Twins prospect Brian Dozier
The question is who will it be?
Brian Dozier is the name that quickly comes to everyone's tongues, but don't be so fast. Dozier still hasn't even seen any time at Triple-A. On top of that, he has only played 78 games at Double-A. The other issue with Dozier as a utility infielder is his lack of playing time at second base. He has only played 43 games there over two seasons. It appears as though the only real shot Dozier has of breaking camp with the Twins is if he can somehow win the starting shortstop job, which would either move Jamey Carroll to the utility role or to second base, forcing Alexi Casilla into the utility job.
Another internal candidate for the job is Ray Chang. Chang has basically split time between second base and shortstop over his minor league career. He also has a little playing time at third base and first base. He is more the prototypical utility infielder, but he isn't much with the bat, posting a career .278 batting average in the minors. He does, however, have a career .353 on-base percentage.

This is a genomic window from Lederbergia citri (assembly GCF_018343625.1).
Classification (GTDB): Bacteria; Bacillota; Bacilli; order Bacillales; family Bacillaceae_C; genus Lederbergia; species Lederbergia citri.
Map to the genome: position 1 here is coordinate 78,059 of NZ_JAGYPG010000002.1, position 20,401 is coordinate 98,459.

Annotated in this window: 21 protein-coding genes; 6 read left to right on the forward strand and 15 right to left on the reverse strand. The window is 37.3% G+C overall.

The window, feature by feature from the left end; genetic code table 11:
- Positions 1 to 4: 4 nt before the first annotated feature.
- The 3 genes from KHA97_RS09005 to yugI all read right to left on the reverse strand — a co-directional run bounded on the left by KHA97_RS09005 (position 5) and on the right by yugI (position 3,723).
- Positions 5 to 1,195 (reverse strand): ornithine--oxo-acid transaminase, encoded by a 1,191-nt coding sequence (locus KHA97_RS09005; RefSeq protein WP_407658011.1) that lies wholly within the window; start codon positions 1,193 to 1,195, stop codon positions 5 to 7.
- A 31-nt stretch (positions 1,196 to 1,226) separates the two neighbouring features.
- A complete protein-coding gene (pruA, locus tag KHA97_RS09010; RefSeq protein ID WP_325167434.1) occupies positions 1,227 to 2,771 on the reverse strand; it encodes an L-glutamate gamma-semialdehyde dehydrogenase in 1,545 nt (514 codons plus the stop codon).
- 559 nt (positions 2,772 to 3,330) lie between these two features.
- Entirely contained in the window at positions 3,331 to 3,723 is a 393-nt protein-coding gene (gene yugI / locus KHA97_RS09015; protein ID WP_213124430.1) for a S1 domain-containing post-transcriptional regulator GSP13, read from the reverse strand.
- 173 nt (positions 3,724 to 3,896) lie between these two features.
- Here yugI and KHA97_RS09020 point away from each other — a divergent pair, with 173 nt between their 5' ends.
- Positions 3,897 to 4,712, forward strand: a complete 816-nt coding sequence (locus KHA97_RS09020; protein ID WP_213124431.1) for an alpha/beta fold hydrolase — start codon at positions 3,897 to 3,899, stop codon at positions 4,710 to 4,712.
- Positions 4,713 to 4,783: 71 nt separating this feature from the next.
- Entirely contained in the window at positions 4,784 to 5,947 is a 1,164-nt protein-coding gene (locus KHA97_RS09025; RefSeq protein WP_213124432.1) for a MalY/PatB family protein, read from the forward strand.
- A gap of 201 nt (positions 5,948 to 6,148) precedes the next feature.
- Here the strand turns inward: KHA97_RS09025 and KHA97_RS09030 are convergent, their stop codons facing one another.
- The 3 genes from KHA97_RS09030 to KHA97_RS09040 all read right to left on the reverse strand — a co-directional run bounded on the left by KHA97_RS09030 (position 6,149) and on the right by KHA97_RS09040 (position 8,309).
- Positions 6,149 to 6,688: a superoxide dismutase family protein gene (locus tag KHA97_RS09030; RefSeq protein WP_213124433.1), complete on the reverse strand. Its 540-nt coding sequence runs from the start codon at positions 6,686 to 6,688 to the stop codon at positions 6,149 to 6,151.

A third option would be Sean Burroughs. Burroughs has 518 career major league games, posting a .280 batting average over that time. The issue with Burroughs, though, is that he is mainly a third baseman, a position that the Twins have well covered between Danny Valencia and the assumption that Luke Hughes, who is out of options, will make the roster.
There is, of course, one more option. That is that Luke Hughes would take over the starting second base position while Alexi Casilla moves into the utility role. This scenario would still require another infielder to be carried on the roster, but it gives the most flexibility. By taking this approach the Twins could, in theory, add any type of infielder they wanted. Or, if they felt it necessary, they could carry an extra outfielder in this situation.
While it seems that Dozier is the heir apparent to the Twins starting shortstop job, there is certainly a question of whether now is the right time. If the Twins were to add Dozier to the 40-man roster and he were to get hurt during spring training he would start to accrue MLB service time.
If you think that MLB service time is not a good reason to keep a player in the minors, just ask Washington Nationals manager Davey Johnson about it. Many speculate the main reason for Bryce Harper being sent down is simply to prolong his contract and possibly push back his arbitration eligible year.
As for Tsuyoshi Nishioka, Twins' fans should not expect to see him back on the big club, unless he lights up Triple-A.